Experimental testing of hot mix asphalt mixture made of recycled aggregates

Rafi M. M. , Qadir A., Siddiqui S. H.

WASTE MANAGEMENT & RESEARCH, vol.29, no.12, pp.1316-1326, 2011 (Journal Indexed in SCI) identifier identifier identifier

  • Publication Type: Article / Article
  • Volume: 29 Issue: 12
  • Publication Date: 2011
  • Doi Number: 10.1177/0734242x10370379
  • Title of Journal : WASTE MANAGEMENT & RESEARCH
  • Page Numbers: pp.1316-1326
  • Keywords: wearing course, CRD waste, recycled concrete aggregates, asphalt recycling, Marshall mix, stability, flow, air voids, CONCRETE, CONSTRUCTION, DEBRIS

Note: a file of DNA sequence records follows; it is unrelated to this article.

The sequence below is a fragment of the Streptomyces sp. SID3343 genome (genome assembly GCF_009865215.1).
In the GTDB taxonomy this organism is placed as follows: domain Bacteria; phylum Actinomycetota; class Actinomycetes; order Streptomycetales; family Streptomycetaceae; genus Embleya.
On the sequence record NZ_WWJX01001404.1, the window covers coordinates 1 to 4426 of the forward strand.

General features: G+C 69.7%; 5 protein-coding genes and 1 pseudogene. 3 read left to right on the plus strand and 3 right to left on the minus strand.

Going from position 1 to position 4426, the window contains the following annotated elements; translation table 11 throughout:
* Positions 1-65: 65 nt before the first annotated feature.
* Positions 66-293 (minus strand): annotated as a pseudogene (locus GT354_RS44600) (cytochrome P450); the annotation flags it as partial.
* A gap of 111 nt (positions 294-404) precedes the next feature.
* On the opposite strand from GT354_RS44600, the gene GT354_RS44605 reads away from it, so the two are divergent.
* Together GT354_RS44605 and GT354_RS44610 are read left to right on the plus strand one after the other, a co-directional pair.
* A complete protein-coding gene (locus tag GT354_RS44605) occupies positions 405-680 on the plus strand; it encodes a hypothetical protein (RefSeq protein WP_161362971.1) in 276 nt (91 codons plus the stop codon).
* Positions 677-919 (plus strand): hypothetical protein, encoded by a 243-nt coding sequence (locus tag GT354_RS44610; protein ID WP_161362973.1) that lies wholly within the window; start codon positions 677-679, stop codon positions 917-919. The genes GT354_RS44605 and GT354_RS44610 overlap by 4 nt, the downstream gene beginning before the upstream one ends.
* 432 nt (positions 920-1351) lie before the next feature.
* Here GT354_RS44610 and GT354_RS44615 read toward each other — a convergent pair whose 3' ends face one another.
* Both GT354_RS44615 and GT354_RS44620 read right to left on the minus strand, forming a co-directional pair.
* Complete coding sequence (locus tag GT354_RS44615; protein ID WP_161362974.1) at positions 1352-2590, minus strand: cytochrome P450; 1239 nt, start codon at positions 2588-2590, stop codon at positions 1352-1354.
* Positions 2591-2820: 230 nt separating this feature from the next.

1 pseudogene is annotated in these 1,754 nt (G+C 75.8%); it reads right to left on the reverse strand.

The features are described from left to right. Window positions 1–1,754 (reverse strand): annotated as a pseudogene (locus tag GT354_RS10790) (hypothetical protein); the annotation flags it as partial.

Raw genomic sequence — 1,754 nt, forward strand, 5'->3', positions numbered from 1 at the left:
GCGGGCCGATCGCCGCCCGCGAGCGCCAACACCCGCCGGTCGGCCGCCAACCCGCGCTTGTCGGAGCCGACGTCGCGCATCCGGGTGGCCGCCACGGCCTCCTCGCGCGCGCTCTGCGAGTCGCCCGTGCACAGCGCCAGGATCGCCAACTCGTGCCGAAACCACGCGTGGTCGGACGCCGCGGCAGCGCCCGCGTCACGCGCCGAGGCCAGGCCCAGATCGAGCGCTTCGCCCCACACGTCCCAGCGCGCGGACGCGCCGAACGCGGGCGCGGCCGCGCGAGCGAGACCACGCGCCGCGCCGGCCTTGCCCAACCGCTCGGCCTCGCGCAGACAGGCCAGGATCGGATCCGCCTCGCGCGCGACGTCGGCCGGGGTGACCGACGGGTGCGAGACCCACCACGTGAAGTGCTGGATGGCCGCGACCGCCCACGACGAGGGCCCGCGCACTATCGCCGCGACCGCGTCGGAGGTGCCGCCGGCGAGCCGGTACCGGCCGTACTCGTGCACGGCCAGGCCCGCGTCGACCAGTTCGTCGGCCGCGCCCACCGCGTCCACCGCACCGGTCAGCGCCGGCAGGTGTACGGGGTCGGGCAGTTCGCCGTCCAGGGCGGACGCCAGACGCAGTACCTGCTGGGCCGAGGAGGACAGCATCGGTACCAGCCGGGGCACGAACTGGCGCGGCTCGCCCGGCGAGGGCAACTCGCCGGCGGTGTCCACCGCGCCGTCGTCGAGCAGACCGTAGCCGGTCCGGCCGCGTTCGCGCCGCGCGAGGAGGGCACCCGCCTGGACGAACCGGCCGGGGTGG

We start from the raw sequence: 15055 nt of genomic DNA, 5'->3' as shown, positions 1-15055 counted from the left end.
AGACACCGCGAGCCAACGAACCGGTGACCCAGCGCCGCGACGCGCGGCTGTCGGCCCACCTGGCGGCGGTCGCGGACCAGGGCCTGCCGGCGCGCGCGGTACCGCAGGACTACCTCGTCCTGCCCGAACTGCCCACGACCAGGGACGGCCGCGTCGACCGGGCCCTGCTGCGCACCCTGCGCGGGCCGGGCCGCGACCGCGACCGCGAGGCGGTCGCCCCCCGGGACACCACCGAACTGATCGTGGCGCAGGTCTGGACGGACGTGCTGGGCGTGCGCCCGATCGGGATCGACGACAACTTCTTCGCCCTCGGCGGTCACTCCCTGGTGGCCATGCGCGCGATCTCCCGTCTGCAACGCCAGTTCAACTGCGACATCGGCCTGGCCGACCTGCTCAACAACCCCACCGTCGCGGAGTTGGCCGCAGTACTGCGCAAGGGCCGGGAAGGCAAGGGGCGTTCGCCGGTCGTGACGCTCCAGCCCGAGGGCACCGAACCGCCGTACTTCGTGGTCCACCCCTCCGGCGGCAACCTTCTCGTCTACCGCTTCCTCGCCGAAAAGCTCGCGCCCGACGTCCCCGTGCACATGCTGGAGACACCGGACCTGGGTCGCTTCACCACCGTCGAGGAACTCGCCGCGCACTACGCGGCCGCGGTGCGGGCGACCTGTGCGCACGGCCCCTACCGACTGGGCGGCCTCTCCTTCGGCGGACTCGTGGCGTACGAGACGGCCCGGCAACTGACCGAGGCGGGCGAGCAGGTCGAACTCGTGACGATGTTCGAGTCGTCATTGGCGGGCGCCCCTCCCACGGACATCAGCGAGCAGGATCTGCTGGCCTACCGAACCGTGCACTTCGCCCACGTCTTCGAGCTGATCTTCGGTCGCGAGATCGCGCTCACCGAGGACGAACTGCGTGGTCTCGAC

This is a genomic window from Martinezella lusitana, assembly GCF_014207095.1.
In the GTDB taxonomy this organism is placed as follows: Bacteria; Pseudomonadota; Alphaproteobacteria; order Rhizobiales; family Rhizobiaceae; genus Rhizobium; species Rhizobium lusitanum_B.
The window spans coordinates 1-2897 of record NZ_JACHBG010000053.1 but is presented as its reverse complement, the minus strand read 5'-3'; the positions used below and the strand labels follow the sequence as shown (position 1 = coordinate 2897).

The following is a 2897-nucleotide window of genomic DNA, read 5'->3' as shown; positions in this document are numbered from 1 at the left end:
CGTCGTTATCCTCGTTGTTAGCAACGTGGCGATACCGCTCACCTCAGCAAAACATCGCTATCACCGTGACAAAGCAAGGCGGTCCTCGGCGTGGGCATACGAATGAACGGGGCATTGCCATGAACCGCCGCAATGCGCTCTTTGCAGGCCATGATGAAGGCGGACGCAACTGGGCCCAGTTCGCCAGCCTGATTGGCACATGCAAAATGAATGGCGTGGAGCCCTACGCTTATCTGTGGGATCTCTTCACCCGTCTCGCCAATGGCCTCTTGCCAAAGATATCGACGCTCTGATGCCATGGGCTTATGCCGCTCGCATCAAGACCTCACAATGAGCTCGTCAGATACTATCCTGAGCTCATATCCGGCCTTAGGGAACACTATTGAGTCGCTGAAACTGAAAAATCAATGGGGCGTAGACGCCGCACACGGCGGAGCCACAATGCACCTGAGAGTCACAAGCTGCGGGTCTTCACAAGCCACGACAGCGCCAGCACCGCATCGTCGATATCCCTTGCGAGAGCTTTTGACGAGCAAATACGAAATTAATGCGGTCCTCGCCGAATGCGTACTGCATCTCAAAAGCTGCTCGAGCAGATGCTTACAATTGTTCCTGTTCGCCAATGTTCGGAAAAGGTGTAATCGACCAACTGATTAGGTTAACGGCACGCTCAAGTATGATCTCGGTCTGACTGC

The migration of population towards big cities generates rapid construction activities. These activities not only put pressure on natural resources but also produce construction, renovation and demolitionwaste. There is an urgent need to find out ways to handle this waste owing to growing environmental concerns. This can reduce pressure on natural resources as well. This paper presents the results of experimental studies which were carried out on hot mix asphalt mixture samples. These samples were manufactured by adding recycled aggregates (RA) with natural crushed stone aggregates (CSA). Three levels of addition of RA were considered in the presented studies. RA were obtained from both the concrete waste of construction, renovation and demolition activities and reclaimed asphalt pavement. Separate samples were manufactured with the coarse and fine aggregate fractions of both types of RA. Samples made with CSA were used as control specimens. The samples were prepared and tested using the Marshall method. The performance of the samples was investigated in terms of density-void and stability/flow analysis and was compared with the performance criteria as given by National Highway Authority for wearing course material in Pakistan. Based on this data optimum asphalt contents were determined. All the samples made by adding up to 50% RA conform to the specification requirements of wearing course material as given by National Highway Authority in terms of optimum asphalt contents, voids in mineral aggregates and stability/flow. A statistical analysis of variation of these samples confirmed that addition is also possible statistically.